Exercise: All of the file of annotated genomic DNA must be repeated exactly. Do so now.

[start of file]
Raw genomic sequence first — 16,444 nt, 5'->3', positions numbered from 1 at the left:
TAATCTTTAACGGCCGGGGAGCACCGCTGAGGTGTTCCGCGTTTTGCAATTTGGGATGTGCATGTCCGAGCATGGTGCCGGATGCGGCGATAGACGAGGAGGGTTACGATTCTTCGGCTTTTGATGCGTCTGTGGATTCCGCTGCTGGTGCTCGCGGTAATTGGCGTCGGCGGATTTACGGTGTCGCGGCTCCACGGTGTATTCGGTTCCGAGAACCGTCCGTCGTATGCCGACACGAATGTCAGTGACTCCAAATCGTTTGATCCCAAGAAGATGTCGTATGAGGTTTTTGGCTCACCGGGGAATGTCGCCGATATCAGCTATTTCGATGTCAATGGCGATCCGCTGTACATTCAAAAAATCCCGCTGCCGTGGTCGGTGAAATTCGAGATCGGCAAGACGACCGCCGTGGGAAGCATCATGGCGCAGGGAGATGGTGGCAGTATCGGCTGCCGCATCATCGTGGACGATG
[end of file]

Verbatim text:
Raw genomic sequence first — 16,444 nt, 5'->3', positions numbered from 1 at the left:
TAATCTTTAACGGCCGGGGAGCACCGCTGAGGTGTTCCGCGTTTTGCAATTTGGGATGTGCATGTCCGAGCATGGTGCCGGATGCGGCGATAGACGAGGAGGGTTACGATTCTTCGGCTTTTGATGCGTCTGTGGATTCCGCTGCTGGTGCTCGCGGTAATTGGCGTCGGCGGATTTACGGTGTCGCGGCTCCACGGTGTATTCGGTTCCGAGAACCGTCCGTCGTATGCCGACACGAATGTCAGTGACTCCAAATCGTTTGATCCCAAGAAGATGTCGTATGAGGTTTTTGGCTCACCGGGGAATGTCGCCGATATCAGCTATTTCGATGTCAATGGCGATCCGCTGTACATTCAAAAAATCCCGCTGCCGTGGTCGGTGAAATTCGAGATCGGCAAGACGACCGCCGTGGGAAGCATCATGGCGCAGGGAGATGGTGGCAGTATCGGCTGCCGCATCATCGTGGACGATG